The U.S. dollar strengthened in the forex market on Monday as investors waited for new economic data to determine whether the Federal Reserve would prolong its monetary tightening campaign.
The dollar index, a tracker of the currency's rate versus major peers, rose by 0.15 percent to 103.17. The index hit a two-month high of 103.63 last week. The greenback gained 0.46 over the Japanese yen to 138.55, hovering below the six-month high of 138.75 it hit last Thursday.
Against the dollar, the euro added 0.12 percent to trade at $1.0819 after hitting $1.0760, the lowest in nearly two months, last Friday. Sterling declined by 0.03 percent to $1.2442 after posting a three-week low of $1.2392 on Thursday.
The Australian dollar was steady at $0.6652, while the New Zealand dollar gained 0.18 percent to trade at $0.6288. Investors expect the Reserve Bank of New Zealand to hike the country's cash rate by 50 basis points on Wednesday.
The Chinese yuan rose to 7.0465 per dollar in offshore forex trading, previously breaching a six-month low of 7.0750 on Friday. China's uneven post-pandemic economic recovery put pressure on its currency, according to analysts. The Chinese currency, however, improved after the People's Bank of China announced a plan to control exchange rate fluctuations.
Investors are currently waiting for the personal consumption expenditures data due to be released later this week to predict the Fed's policy direction. Analysts said a stronger-than-expected economic report fueled the greenback's rally in recent weeks, along with hawkish remarks from several voting members of the U.S. central bank.
"The dollar had a nice two-week bounce, helped by rising U.S. interest rates."
Marc Chandler, Bannockburn Global Forex chief market strategist
The Commerce Department reported last week that retail sales in the U.S. increased by 0.4 percent in April, the first increase since January. Based on the data, online shopping and dining out were the largest contributors to the gain.
The data also showed that car purchases increased for the month despite rising prices. This stronger-than-expected data indicates that the Fed's interest rate hike campaign works slowly to bring inflation back to the target rate of two percent, said analysts.
The Fed also reported Monday that inflation had reduced a sense of financial security in U.S. households, with many people saying they used their savings to fulfill their daily needs, delayed purchases or switch to cheaper products and felt less secure about retirement.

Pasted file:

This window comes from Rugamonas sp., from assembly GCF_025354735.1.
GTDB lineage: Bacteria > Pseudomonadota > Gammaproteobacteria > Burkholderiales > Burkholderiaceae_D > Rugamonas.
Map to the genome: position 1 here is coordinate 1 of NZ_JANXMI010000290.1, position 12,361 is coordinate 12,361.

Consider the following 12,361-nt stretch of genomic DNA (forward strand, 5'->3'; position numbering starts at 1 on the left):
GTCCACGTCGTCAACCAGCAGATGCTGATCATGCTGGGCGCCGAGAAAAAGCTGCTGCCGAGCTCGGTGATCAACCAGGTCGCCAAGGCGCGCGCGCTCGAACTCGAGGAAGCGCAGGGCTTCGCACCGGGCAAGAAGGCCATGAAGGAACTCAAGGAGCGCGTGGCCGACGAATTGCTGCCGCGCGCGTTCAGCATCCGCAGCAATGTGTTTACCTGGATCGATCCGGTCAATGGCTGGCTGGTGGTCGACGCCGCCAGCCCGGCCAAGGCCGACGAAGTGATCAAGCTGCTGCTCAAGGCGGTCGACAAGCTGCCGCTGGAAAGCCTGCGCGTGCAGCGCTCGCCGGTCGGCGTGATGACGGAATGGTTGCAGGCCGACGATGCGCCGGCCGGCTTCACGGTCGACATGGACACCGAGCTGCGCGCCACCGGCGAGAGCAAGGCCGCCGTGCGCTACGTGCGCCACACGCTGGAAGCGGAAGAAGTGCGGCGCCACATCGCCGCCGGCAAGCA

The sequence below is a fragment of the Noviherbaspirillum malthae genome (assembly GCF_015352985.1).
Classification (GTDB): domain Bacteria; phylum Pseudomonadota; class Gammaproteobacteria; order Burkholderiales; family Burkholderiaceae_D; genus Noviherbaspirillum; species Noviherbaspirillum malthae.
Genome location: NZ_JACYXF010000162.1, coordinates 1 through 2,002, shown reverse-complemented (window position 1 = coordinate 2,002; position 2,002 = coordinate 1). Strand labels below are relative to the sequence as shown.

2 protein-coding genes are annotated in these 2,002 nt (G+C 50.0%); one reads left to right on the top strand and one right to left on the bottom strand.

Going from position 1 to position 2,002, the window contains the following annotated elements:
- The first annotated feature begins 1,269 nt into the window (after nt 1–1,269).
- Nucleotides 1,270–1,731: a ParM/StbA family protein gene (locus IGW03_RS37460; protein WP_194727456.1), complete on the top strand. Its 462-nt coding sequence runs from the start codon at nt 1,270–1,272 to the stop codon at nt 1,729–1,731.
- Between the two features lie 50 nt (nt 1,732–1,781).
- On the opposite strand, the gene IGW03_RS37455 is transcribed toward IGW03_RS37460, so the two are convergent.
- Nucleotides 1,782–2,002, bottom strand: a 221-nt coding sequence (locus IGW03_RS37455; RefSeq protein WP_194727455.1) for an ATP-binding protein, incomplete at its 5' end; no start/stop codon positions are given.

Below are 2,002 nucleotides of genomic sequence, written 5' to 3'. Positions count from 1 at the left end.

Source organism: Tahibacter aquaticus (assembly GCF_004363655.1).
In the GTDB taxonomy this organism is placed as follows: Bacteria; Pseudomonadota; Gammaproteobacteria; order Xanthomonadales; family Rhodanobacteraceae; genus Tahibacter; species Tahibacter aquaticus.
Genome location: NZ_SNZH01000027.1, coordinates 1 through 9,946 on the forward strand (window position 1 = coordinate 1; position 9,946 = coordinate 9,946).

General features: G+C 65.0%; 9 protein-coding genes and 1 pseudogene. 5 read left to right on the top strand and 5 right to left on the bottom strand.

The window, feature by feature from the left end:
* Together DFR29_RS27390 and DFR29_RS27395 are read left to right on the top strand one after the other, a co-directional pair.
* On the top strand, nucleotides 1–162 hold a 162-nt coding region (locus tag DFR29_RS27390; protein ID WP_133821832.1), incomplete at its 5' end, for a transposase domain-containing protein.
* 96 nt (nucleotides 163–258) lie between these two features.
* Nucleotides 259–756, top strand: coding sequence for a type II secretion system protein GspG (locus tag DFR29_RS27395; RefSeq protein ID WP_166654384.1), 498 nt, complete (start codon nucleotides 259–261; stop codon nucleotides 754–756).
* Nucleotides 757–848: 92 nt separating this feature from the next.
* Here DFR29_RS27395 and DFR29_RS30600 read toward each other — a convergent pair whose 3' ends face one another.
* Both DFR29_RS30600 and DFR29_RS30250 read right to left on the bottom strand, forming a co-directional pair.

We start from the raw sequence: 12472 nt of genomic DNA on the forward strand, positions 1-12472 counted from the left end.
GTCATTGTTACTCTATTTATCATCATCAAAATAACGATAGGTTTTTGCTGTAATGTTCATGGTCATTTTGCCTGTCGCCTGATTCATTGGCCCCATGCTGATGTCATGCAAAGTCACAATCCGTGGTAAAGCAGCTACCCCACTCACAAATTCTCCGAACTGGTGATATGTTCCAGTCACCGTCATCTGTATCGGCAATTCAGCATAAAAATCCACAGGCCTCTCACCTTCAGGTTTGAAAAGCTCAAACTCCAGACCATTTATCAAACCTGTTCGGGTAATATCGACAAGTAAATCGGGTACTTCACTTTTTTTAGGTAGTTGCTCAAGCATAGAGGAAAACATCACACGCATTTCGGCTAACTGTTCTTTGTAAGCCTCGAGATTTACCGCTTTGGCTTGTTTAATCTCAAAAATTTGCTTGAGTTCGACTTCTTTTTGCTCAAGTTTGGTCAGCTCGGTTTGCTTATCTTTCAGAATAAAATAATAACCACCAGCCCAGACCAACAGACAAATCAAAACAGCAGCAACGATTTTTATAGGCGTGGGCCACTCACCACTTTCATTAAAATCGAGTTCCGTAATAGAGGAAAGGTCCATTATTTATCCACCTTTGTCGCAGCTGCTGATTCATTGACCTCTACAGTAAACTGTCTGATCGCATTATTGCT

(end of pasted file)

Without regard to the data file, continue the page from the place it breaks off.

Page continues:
St. Louis Fed President James Bullard said the central bank might still need to raise the interest rate by another half of a point percentage in 2023. Neel Kashkari, president of the Minneapolis Fed, said it was a "close call" whether he would vote for a rate hike or a pause.
Atlanta Fed President Raphael Bostic said he would wait "a little bit" before deciding on the next action, while Richmond Fed President Thomas Barkin said he needed more supportive data indicating a steady decline in inflation.
Last Friday, Fed Chairman Jerome Powell addressed the tighter credit situation in the country, saying that this condition could mean fewer rate hikes by the Fed. Chandler said it was "the strongest case yet for a pause."
Debt ceiling crisis remains unresolved
The unresolved debt ceiling crisis in the U.S. also helps fuel the dollar's recent rally, according to analysts. Analysts said the currency's status as a stable store of value increased its attractiveness among traders amid the uncertainty.
President Joe Biden and House Speaker Kevin McCarthy's meeting on Monday did not end in a final agreement regarding raising the debt limit. Republican Patrick McHenry, who was present at the meeting, however, said the tone of the meeting was "the most positive" yet.
Experts predicted that lawmakers would come to an agreement in time before the U.S. defaults on its payments. Treasury Secretary Janet Yellen said the country could default on its debt by next month.